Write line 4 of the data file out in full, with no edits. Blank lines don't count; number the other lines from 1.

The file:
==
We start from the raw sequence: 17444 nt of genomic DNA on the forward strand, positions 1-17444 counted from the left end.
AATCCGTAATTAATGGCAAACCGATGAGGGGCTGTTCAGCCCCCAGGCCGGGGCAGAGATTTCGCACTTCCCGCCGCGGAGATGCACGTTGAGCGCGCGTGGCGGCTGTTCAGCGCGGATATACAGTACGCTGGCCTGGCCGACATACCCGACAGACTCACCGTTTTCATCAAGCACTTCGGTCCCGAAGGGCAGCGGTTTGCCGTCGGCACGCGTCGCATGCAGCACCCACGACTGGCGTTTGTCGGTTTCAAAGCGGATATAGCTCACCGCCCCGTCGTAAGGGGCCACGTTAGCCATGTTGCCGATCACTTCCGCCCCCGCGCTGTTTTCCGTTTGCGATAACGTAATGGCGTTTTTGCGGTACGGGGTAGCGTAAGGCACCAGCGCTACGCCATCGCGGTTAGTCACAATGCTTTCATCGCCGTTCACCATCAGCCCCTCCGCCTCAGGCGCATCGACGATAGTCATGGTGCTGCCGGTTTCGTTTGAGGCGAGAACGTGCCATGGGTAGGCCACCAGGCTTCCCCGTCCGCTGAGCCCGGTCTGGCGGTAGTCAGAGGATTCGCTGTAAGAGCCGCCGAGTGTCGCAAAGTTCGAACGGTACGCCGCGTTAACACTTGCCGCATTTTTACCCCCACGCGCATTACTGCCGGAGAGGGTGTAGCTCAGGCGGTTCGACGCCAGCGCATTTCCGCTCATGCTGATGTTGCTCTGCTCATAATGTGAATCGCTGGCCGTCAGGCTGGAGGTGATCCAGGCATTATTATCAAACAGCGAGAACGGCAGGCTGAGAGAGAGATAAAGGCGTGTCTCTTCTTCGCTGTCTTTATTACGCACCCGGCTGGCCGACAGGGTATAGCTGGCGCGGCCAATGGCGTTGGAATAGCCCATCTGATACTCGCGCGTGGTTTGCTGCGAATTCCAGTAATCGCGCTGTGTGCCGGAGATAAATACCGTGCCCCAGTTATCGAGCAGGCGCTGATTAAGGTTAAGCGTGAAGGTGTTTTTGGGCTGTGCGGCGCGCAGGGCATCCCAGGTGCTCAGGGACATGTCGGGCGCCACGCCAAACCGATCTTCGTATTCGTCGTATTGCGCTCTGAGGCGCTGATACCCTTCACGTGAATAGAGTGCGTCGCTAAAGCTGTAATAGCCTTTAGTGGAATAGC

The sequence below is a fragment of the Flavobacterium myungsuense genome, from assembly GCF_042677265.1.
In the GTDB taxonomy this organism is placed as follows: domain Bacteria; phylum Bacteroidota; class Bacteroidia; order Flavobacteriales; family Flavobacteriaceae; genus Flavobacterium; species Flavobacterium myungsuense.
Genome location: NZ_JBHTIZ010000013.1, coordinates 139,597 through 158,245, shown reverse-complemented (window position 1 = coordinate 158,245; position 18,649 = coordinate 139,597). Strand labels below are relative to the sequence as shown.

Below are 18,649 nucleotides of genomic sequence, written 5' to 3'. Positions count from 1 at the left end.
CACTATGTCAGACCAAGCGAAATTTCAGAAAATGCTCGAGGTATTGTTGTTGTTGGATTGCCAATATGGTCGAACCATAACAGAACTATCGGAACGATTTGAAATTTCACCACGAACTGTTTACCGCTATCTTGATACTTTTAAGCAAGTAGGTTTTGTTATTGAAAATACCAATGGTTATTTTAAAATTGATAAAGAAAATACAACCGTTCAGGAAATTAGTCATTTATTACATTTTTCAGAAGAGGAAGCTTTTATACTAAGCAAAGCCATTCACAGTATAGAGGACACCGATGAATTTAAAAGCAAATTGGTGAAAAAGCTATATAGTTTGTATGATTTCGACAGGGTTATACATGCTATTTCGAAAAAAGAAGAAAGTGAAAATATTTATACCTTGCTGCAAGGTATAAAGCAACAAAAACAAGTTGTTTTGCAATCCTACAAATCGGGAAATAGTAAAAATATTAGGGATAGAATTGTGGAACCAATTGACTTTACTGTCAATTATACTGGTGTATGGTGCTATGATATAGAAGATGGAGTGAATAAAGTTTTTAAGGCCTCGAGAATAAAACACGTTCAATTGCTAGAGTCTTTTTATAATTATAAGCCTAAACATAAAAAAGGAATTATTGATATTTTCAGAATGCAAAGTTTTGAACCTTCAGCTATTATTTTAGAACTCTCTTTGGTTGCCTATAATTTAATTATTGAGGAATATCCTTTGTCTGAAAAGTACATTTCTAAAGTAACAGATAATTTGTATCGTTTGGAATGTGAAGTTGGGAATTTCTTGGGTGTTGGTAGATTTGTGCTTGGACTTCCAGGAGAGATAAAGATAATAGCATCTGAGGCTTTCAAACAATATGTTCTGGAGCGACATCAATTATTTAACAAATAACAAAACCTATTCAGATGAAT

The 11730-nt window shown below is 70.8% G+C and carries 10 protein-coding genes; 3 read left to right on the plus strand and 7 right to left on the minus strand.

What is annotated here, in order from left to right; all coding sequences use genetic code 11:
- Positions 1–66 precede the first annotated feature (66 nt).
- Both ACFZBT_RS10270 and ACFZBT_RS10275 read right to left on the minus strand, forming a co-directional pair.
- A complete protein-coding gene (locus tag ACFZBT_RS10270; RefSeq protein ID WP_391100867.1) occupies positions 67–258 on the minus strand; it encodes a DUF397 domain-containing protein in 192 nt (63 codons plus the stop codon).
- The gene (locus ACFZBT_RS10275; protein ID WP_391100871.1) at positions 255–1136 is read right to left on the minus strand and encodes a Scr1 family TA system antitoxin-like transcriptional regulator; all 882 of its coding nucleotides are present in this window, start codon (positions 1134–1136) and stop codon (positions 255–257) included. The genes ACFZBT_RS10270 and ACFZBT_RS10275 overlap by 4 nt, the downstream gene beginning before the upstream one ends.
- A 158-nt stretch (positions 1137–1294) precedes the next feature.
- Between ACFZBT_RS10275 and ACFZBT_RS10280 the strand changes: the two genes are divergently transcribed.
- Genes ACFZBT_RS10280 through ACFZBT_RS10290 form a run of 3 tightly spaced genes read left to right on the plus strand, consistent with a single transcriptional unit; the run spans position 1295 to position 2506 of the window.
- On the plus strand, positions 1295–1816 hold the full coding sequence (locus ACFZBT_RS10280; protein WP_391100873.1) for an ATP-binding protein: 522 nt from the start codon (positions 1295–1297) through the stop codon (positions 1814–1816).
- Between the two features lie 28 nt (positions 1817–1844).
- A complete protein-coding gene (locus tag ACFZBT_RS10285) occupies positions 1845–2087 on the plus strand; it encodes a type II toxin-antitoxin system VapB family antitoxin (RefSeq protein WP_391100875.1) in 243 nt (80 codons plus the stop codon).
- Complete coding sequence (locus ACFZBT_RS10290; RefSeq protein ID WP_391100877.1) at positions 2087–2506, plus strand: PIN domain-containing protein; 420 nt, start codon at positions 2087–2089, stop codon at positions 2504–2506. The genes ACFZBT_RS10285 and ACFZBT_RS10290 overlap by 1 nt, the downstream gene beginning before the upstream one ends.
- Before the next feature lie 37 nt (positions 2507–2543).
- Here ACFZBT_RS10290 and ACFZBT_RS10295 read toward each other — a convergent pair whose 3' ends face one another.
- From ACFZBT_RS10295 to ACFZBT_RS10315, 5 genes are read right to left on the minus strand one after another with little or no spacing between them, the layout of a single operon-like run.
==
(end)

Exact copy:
In the GTDB taxonomy this organism is placed as follows: domain Bacteria; phylum Bacteroidota; class Bacteroidia; order Flavobacteriales; family Flavobacteriaceae; genus Flavobacterium; species Flavobacterium myungsuense.